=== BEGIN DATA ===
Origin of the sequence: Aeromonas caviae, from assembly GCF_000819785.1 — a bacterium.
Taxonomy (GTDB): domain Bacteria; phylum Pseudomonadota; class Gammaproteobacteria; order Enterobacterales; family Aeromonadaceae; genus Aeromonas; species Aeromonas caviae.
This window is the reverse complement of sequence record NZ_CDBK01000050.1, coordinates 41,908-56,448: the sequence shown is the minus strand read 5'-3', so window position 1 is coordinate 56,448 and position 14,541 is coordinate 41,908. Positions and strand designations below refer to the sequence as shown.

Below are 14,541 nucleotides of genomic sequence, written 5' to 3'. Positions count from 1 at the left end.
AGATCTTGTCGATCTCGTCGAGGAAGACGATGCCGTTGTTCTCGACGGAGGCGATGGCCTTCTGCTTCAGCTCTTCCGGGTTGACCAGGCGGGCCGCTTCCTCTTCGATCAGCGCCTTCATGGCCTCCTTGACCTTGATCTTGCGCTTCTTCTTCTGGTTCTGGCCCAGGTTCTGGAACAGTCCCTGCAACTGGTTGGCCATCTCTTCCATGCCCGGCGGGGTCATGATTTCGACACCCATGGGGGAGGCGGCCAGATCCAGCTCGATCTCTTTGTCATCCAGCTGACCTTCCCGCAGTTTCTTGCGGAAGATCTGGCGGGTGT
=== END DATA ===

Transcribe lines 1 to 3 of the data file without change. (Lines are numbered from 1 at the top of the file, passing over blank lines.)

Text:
Origin of the sequence: Aeromonas caviae, from assembly GCF_000819785.1 — a bacterium.
Taxonomy (GTDB): domain Bacteria; phylum Pseudomonadota; class Gammaproteobacteria; order Enterobacterales; family Aeromonadaceae; genus Aeromonas; species Aeromonas caviae.
This window is the reverse complement of sequence record NZ_CDBK01000050.1, coordinates 41,908-56,448: the sequence shown is the minus strand read 5'-3', so window position 1 is coordinate 56,448 and position 14,541 is coordinate 41,908. Positions and strand designations below refer to the sequence as shown.